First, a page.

Hurricane Ian caused billions of damage and destroyed lives, but few expected electric vehicles to catch fire.
But that’s exactly what happened.
In the days after Hurricane Ian, the saltwater flooding in coastal areas caused the lithium-ion batteries in electric vehicles to burn.
For example, firefighters in Naples had to extinguish six flames in EVs submerged in seawater.
Heather Mazurkiewicz, a spokesman for the fire service, said firefighters needed “thousands and thousands” of gallons of water to put out the EV fires — far more than what a typical gas car fire would require.
Worse, one of the EVs caught fire again, destroying two homes.
Related: This solar-powered Florida city was built to withstand hurricanes. Did it work?
Why EVs burn
Eric Wachsman, the director of Maryland’s Energy Institute, told CNBC that lithium-ion battery cells have electrodes placed closely together and filled with a flammable liquid electrolyte.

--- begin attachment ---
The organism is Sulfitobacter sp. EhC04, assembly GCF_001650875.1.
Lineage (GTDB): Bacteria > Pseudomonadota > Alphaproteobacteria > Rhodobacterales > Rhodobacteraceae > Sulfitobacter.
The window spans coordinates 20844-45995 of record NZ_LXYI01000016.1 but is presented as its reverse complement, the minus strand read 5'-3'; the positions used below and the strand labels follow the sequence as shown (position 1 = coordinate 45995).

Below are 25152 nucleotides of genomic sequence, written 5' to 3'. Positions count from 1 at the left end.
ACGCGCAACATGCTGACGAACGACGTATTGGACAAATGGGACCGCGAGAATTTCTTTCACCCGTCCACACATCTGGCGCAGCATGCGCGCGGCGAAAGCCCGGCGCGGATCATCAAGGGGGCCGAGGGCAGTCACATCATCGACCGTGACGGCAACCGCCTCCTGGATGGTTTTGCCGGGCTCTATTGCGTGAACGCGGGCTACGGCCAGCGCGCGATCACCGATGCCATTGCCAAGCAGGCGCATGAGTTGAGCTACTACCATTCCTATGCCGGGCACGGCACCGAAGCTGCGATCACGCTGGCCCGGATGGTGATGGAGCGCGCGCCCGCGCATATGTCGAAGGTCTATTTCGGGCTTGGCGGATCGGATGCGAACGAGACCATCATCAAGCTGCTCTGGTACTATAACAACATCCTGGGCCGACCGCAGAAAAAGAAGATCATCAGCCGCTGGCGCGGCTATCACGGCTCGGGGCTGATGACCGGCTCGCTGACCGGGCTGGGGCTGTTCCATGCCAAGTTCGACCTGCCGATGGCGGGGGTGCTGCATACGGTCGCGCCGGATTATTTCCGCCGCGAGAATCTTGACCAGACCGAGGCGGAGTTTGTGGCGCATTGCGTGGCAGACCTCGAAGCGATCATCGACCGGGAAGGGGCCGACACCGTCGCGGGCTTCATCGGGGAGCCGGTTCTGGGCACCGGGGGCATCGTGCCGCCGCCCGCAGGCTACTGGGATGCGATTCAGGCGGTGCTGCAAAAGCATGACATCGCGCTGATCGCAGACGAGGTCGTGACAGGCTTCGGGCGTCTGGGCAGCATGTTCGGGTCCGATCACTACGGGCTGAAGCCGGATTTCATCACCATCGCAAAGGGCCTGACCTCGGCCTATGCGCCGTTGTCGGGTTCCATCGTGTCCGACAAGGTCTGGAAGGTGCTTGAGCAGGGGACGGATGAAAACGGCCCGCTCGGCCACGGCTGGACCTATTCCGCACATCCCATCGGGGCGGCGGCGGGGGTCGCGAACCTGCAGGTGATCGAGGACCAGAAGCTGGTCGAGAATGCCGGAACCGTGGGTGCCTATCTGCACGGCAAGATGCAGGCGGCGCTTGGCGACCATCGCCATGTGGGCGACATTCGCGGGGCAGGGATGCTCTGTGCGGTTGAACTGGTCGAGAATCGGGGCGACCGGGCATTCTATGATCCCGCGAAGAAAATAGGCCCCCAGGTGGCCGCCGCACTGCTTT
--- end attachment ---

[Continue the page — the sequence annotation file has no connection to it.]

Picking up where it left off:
When the battery cells become damaged or malfunction, “this flammable liquid can get into what’s called a thermal runaway, where it just starts to boil, and that results in a fire,” Wachsman said.
For this reason, some companies, such as Tesla and Ford, are switching to lithium iron phosphate (LFP) batteries, which are much less flammable.
But that won’t stop the cars that already have a lithium-ion battery from catching fire.
Florida takes action
To protect first responders and firefighters, Jack Danielson, executive director of the National Highway Traffic Safety Administration, ordered those “not involved in immediate life-saving missions” to identify flooded electric vehicles with lithium-ion batteries and send them “at least 50 feet” away from other structures, vehicles and combustible materials.
Senator Rick Scott also wrote a letter to US Secretary of Transportation, Pete Buttigieg, D, calling for action.
“This emerging threat has forced local fire departments to divert resources away from hurricane recovery to control and contain these dangerous fires,” Scott wrote. “It is alarming that even after the car fires are extinguished, they can flare up again in the blink of an eye.”
There are more than 95,000 registered EVs in Florida, the second highest number in the nation.